“Money is the root of all evil…can I get an amen?” Through the years, I have heard 1 Timothy 6:10 misquoted many times to claim if you have money, you have serious issues with your spiritual health. Money itself is inanimate, so it can’t be good or evil—much like a hammer is unable to be good or evil on its own. Both are simply tools.
First Timothy 6:10 says, “For the love of money is the root of all evil: which while some coveted after, they have erred from the faith, and pierced themselves through with many sorrows.” When you add the important word love, the emphasis of the verse changes. Anything temporary could be inserted into the position of money: food, sports, family, shopping, and so on. So, what does the love of “whatever” have to do with worldview? Your worldview is how you interpret the world around you. When a situation arises, the lens through which you filter the situation to make a decision is your worldview. As the old saying goes, “Does your walk match your talk?”
In today’s Western culture cash is king. However, for the Christian, Christ is King. Which king does your wallet say you serve? You can live below the poverty line and suffer from the love of money. If you don’t have it but always want or desire it, it is no different than having a great deal of money and desiring more or wanting to protect it. Both have the same end result: a temporary thing takes the number one spot that should belong to our eternal God.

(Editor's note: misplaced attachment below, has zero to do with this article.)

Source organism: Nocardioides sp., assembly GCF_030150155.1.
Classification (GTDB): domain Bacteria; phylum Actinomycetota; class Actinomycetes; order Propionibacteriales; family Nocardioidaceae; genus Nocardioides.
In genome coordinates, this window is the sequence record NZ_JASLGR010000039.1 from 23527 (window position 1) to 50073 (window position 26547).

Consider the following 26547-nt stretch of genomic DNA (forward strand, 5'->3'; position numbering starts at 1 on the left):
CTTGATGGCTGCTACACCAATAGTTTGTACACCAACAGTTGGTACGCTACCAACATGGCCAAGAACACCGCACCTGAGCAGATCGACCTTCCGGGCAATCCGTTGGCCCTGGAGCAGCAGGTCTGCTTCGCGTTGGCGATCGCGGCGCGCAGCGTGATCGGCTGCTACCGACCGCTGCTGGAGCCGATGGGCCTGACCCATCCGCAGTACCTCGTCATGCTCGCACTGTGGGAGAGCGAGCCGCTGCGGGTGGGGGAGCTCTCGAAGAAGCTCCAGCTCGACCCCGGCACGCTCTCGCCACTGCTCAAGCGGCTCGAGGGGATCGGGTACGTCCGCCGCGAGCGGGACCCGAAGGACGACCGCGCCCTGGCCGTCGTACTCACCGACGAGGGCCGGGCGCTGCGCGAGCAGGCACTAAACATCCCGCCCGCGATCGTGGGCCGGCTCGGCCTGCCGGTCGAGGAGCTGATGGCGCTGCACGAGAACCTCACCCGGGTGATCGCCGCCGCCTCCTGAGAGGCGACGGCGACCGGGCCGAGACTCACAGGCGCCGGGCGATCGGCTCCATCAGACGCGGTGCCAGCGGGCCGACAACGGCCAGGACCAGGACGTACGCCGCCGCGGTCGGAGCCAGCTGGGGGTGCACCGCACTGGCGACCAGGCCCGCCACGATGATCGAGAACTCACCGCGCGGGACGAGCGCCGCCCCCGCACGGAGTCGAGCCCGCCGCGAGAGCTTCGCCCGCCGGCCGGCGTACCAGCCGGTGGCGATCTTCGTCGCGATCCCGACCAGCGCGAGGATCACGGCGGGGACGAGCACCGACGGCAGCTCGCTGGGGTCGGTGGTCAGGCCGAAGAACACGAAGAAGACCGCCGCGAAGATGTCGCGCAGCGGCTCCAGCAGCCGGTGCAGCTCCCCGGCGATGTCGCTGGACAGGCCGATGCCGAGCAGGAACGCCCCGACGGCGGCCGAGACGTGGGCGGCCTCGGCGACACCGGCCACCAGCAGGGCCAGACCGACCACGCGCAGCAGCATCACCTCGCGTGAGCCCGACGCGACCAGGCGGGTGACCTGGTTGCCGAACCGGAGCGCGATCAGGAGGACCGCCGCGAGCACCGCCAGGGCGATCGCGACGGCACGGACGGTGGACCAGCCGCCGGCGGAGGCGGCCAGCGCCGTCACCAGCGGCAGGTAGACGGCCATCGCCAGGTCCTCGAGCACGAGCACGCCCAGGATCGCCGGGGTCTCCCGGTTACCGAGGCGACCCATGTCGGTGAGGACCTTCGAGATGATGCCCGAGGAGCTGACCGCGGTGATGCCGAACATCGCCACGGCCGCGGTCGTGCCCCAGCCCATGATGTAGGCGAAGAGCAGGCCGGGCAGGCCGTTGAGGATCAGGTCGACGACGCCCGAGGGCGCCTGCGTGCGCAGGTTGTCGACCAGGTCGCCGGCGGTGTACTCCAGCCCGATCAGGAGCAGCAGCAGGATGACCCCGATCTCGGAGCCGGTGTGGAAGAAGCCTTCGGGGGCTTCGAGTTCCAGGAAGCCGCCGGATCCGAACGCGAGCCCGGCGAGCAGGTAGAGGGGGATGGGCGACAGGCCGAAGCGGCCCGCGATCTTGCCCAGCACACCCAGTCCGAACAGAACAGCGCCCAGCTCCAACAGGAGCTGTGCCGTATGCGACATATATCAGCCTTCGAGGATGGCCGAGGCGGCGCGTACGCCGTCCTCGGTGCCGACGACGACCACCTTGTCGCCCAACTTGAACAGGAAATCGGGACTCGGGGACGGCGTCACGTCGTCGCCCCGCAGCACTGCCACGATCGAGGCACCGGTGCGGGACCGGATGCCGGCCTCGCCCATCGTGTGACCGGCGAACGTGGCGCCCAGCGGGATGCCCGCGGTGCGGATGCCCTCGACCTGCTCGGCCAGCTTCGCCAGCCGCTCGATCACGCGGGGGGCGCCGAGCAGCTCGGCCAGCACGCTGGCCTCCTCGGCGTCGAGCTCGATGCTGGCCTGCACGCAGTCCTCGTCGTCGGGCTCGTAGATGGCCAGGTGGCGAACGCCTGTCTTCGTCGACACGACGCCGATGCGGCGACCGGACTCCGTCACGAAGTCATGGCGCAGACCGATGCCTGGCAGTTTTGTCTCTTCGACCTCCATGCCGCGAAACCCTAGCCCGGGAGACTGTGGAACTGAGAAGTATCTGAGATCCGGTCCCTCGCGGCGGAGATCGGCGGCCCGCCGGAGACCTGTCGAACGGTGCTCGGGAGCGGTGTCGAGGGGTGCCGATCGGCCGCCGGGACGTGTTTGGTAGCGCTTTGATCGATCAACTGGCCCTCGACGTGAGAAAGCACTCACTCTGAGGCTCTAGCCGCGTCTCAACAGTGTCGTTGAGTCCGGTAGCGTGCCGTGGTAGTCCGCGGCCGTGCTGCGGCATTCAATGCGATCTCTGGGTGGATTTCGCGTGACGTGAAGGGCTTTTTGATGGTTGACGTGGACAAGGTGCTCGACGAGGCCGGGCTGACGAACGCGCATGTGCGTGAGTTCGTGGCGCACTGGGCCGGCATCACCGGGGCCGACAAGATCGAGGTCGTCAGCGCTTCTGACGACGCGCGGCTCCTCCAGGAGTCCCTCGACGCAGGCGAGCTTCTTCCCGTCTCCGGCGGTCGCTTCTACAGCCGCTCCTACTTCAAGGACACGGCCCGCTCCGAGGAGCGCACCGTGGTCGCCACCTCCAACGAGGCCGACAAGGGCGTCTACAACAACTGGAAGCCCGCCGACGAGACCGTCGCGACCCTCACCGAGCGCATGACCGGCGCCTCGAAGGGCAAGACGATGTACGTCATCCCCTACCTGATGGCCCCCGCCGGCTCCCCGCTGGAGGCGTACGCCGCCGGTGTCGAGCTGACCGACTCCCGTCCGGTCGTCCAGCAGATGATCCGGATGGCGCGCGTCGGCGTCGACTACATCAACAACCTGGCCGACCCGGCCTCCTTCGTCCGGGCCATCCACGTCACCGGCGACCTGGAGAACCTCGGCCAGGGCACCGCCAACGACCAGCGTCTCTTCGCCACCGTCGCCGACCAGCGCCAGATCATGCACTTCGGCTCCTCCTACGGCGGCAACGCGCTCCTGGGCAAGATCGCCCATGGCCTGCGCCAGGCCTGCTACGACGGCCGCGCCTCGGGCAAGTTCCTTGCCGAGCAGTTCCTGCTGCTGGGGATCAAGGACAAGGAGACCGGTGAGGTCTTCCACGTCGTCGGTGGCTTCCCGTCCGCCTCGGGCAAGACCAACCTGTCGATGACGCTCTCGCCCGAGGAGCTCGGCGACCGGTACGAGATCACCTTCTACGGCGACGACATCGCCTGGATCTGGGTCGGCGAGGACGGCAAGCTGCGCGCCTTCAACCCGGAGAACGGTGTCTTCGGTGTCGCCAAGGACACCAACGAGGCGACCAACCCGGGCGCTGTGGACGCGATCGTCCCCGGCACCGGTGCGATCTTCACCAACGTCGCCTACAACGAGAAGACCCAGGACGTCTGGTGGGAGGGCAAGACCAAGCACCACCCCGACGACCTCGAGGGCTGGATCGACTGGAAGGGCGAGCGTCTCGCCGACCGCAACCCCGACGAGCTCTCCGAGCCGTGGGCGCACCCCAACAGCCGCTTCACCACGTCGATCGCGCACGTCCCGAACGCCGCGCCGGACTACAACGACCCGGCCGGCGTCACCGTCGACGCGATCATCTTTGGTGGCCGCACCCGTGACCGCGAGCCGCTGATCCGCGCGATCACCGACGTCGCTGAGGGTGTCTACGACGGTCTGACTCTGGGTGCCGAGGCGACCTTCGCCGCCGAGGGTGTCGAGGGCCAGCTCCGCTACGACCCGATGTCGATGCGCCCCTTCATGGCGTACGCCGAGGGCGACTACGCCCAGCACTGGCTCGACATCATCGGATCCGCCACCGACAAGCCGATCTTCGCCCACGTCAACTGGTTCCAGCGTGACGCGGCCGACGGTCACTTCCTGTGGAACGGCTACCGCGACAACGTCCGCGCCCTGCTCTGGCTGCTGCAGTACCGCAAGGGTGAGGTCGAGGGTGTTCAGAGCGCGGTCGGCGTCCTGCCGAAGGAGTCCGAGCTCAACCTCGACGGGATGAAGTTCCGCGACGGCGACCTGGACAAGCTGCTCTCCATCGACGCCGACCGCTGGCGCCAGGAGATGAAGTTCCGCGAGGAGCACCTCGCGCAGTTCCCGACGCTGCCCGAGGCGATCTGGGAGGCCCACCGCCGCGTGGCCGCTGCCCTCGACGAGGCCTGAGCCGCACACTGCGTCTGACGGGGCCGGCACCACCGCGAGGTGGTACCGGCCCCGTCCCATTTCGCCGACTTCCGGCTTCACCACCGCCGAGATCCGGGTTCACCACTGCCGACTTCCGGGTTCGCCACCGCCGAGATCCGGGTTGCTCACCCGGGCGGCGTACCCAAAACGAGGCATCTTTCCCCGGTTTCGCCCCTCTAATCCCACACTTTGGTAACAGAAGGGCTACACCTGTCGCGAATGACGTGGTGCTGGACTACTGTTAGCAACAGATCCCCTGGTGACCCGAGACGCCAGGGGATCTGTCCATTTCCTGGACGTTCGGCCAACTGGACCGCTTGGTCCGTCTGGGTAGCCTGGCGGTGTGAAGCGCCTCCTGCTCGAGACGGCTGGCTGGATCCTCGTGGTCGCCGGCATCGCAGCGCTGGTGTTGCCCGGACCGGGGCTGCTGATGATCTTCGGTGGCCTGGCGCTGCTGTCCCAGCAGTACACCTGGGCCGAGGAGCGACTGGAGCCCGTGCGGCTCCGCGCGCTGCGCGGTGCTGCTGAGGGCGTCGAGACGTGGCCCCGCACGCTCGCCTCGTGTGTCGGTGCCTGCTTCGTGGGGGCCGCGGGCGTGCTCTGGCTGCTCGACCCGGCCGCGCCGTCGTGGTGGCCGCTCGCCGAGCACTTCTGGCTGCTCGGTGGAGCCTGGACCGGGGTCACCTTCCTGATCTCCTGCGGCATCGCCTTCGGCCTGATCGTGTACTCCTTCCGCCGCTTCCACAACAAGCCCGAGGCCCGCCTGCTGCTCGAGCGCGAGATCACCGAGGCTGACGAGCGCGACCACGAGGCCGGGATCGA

According to exhaustive research, most Americans approach their worldview through their monetary situation. If you make more than $100,000 per year in household income, you earn almost $40,000 above the national average. A study by Princeton University reveals that $75,000 is the “magic” number where emotional wellbeing (the frequency and intensity of experiences of joy, stress, sadness, anger, and affection that makes one’s life pleasant or unpleasant) tops out, meaning your happiness doesn’t increase with more income. The study also shows that money affects life evaluation (what people think about their lives when thinking about money). This increases steadily with the more money the household makes. In other words, more money buys more satisfaction with life but not necessarily happiness. This brings us back to the original question: “Does your wallet reflect your worldview?”
Christ is the ultimate source of happiness and satisfaction in life, but studies show that is not the way we live. We turn to temporary monetary gain to find satisfaction with living, even though more money doesn’t mean more happiness. If our worldview is truly through the Christian lens, can you be satisfied with your life if your income falls below the national average? Are you happier with your joy in Christ than your large bank account? If you were put through Job’s trials, would you still find your hope and joy in God? Job proclaimed, “Naked came I out of my mother’s womb, and naked shall I return thither: the Lord gave, and the Lord hath taken away; blessed be the name of the Lord” (Job 1:21).
If we converted Job’s wealth into today’s monetary value, his livestock alone would put his wealth around $56 million, without considering any other businesses he would have run with his herds. Even though God allowed Satan to attack Job, destroying not only his family but his finances, Job did not waver.
Would the same be true of us? If our world fell apart around us, would we trust more in God’s grace or the currency that states, “In God we Trust?” Does your wallet reflect your worldview?
**Adapted from ONE Magazine